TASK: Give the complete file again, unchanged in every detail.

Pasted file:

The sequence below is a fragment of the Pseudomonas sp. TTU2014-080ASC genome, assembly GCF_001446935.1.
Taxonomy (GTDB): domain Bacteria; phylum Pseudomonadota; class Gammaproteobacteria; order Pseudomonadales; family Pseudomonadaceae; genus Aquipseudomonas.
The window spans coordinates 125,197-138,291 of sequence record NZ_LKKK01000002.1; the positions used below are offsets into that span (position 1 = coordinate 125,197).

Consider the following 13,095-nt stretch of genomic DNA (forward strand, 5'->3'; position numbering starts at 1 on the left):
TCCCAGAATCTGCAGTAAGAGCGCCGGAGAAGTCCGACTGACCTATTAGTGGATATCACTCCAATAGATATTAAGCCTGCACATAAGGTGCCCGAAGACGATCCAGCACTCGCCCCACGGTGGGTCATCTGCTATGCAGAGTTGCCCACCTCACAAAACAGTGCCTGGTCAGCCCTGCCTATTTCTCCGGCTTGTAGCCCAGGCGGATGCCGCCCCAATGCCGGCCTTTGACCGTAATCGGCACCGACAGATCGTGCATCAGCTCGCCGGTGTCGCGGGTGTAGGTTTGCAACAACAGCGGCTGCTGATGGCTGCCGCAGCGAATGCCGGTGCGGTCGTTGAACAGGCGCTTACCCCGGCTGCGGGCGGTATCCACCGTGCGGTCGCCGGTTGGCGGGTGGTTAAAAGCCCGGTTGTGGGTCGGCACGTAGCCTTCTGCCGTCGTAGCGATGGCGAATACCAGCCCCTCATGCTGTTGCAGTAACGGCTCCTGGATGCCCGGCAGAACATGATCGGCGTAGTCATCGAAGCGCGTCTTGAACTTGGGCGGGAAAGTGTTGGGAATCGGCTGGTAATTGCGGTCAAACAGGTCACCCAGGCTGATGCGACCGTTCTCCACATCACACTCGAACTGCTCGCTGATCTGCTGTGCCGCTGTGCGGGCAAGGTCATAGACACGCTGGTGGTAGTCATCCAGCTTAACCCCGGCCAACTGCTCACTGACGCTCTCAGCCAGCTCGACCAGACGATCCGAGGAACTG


The sequence below is a fragment of the Pseudomonas sp. TTU2014-080ASC genome, assembly GCF_001446935.1.
Taxonomy (GTDB): domain Bacteria; phylum Pseudomonadota; class Gammaproteobacteria; order Pseudomonadales; family Pseudomonadaceae; genus Aquipseudomonas.
The window spans coordinates 125,197-138,291 of sequence record NZ_LKKK01000002.1; the positions used below are offsets into that span (position 1 = coordinate 125,197).

Consider the following 13,095-nt stretch of genomic DNA (forward strand, 5'->3'; position numbering starts at 1 on the left):
TCCCAGAATCTGCAGTAAGAGCGCCGGAGAAGTCCGACTGACCTATTAGTGGATATCACTCCAATAGATATTAAGCCTGCACATAAGGTGCCCGAAGACGATCCAGCACTCGCCCCACGGTGGGTCATCTGCTATGCAGAGTTGCCCACCTCACAAAACAGTGCCTGGTCAGCCCTGCCTATTTCTCCGGCTTGTAGCCCAGGCGGATGCCGCCCCAATGCCGGCCTTTGACCGTAATCGGCACCGACAGATCGTGCATCAGCTCGCCGGTGTCGCGGGTGTAGGTTTGCAACAACAGCGGCTGCTGATGGCTGCCGCAGCGAATGCCGGTGCGGTCGTTGAACAGGCGCTTACCCCGGCTGCGGGCGGTATCCACCGTGCGGTCGCCGGTTGGCGGGTGGTTAAAAGCCCGGTTGTGGGTCGGCACGTAGCCTTCTGCCGTCGTAGCGATGGCGAATACCAGCCCCTCATGCTGTTGCAGTAACGGCTCCTGGATGCCCGGCAGAACATGATCGGCGTAGTCATCGAAGCGCGTCTTGAACTTGGGCGGGAAAGTGTTGGGAATCGGCTGGTAATTGCGGTCAAACAGGTCACCCAGGCTGATGCGACCGTTCTCCACATCACACTCGAACTGCTCGCTGATCTGCTGTGCCGCTGTGCGGGCAAGGTCATAGACACGCTGGTGGTAGTCATCCAGCTTAACCCCGGCCAACTGCTCACTGACGCTCTCAGCCAGCTCGACCAGACGATCCGAGGAACTG